Cubist Painters - 5 Interesting Facts about Pablo Picasso
Pablo Picasso was born in 1881 and was baptised Pablo Diego José Francisco de Paula Juan Nepomuceno María de los Remedios Cipriano de la Santísima Trinidad Martyr Patricio Clito Ruíz y Picasso! That’s right, a 23 word name, named after practically all his relatives. He was born in Malaga, Spain but his family didn’t stay there long. When Picasso was ten they moved to La Coruna and then a few years later they moved again to Barcalona and Picasso kept moving around for the rest of his life, until 1958 when he settled in Chateau Vauvenargues until he died in 1973.
1. Pablo Picasso was a child prodigy. Most of his artistic skill he learnt from his father, in fact, by the time Picasso was thirteen his father swore he’d never paint again when he witnessed Picasso’s extraordinary talent. By nine he had completed his first painting, ‘Le Picador’, which depicts a man on horseback in a bullring. At age fourteen, he passed the entrance exams at the School of Fine Arts in Barcalona where he was more advanced than most of the senior students in the advanced classes. Both his first two large oil paintings (The First Communion and Science and Charity) were accepted into exhibitions around Spain and he then passed the entrance exams at the Royal Academy of San Fernando but left after a couple of months.
2. Picasso’s most famous paintings come from his cubist period (between about 1907-17), but he went through many phases before he got to this. In 1901, after his friend Casagemas committed suicide, he began painting in what was known as his Blue Period. ‘Blue’ is both literal and figurative for Picasso as he was painting with almost entirely blue and green but also depicting figures of sadness, loneliness and despair. During this time he moved constantly between Paris and Barcalona but eventually settled in Paris and emerged from his blue funk as he spent time painting the Circus Medrano and by 1905 he was painting pink and yellow paintings of acrobats in what is now known as his ‘Rose Period.’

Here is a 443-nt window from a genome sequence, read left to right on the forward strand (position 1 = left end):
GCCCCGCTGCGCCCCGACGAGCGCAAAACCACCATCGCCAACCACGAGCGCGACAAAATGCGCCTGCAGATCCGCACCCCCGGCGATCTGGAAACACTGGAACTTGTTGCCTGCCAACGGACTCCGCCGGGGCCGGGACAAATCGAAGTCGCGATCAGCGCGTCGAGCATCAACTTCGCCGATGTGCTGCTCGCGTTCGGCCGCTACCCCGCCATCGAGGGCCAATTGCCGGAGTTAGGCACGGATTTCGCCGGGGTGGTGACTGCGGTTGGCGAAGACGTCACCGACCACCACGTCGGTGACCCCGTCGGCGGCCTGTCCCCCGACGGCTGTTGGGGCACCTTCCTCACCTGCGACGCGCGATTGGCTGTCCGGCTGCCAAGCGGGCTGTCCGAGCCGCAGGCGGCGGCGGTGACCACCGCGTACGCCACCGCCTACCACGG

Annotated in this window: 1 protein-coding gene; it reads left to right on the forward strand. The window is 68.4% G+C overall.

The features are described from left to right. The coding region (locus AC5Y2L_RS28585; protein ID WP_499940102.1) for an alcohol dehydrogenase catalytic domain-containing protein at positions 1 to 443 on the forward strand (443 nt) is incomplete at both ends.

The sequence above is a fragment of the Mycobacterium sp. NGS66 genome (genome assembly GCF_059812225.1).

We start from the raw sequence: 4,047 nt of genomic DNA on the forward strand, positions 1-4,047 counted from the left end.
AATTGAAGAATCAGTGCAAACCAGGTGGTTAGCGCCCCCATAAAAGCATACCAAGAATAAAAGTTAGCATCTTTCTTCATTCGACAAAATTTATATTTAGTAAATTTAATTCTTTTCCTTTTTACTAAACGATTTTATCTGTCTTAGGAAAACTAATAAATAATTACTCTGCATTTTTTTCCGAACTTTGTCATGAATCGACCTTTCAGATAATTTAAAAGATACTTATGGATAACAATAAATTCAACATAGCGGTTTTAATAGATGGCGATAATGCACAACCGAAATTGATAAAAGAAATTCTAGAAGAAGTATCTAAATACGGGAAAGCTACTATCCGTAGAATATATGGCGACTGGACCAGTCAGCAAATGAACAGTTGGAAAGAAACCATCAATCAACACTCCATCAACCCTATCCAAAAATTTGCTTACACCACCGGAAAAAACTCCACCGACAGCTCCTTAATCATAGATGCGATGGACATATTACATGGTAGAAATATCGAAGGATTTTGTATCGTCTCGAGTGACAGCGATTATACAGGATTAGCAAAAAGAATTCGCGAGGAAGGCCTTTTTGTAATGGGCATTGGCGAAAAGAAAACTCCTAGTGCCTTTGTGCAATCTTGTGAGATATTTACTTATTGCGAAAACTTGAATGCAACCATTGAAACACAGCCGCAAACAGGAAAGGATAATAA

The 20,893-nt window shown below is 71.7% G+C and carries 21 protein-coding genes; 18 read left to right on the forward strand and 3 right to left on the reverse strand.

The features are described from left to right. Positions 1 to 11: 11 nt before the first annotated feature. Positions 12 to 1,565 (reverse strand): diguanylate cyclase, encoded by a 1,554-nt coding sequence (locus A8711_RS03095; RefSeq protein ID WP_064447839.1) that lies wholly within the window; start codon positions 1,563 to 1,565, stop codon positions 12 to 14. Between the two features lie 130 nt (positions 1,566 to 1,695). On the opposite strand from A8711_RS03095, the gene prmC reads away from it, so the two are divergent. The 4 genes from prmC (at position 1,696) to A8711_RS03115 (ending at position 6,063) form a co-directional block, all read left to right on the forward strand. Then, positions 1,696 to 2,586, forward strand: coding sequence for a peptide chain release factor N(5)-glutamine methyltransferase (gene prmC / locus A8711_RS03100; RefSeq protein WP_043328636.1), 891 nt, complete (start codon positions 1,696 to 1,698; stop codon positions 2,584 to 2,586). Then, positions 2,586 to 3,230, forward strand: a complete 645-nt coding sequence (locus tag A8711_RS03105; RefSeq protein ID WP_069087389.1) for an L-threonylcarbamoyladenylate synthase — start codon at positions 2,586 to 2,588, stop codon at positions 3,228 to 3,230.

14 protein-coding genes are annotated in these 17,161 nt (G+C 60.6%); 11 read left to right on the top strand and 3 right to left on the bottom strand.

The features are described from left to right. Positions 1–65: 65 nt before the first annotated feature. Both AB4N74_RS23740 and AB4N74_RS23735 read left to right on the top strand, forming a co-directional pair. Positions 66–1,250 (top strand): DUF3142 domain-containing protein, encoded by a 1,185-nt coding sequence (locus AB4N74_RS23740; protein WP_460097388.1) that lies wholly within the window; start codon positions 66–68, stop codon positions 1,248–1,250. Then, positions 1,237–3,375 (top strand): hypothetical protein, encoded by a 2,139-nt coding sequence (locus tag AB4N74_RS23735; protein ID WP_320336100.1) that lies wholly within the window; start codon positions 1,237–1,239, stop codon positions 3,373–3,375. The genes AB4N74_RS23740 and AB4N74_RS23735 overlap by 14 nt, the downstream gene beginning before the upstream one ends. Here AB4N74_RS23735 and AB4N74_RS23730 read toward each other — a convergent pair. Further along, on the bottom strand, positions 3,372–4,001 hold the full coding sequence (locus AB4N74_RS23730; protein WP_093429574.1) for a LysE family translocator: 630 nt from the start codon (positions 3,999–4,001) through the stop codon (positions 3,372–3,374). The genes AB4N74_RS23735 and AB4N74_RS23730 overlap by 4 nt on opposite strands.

3. In 1916 Picasso met with Diaghilev, the leader of a Russian ballet troupe who asked him to design sets for their performance of the ‘Parade.’ This was a turning point in Picasso’s life. While travelling with the ballet in Rome he met and fell in love with a dancer, Olga Khokhlova and continued travelling with the ballet so he could be with her. Eventually he convinced her to settle down with him and in 1918 they married. His artwork changed again during his time with Olga, which is no doubt a reflection of the extravagant life she dragged him into. Picasso moved away from cubism and began to focus more on conventional Classicism.
4. Picasso hated fame and being married to Olga only fuelled his fame. The more popular he became, the more uncomfortable he felt, believing that he was being punished by God. He pulled away from Olga and had an affair with his son’s nurse, Marie-Therese. Also at this time he began experimenting with sculptures and putting random objects together. Things weren’t going so well for him during this period; he was attempting to get a divorce from Olga and possibly as a result of this he was going through financial difficulties. His art turned from Classicism to Surrealism and when he was distressed or upset he would frequently paint a bull into his paintings.
5. Picasso was living in Paris during the war and while it was under Nazi occupation and was commissioned by the Spanish government to paint a mural for a Parisian exhibition. Devastated by the tragedies in Guernica, a Spanish town, Picasso chose to portray their suffering and this mural remains today a constant reminder of the event. He was not able to exhibit his work during the war because the Nazis did not approve of it. He antagonised them at every opportunity though and probably only escaped arrest because he was such a high profile figure. Picasso joined the Communist party when Paris was liberated in 1944. Putting his unwanted fame to good use, he expressed his humanitarian views at every opportunity, speaking out against both the American intervention in Korea and the Soviet occupation of Hungary. Picasso won the International Stalin Peace Prize twice, in 1950 and 1961.
Books about Pablo Picasso
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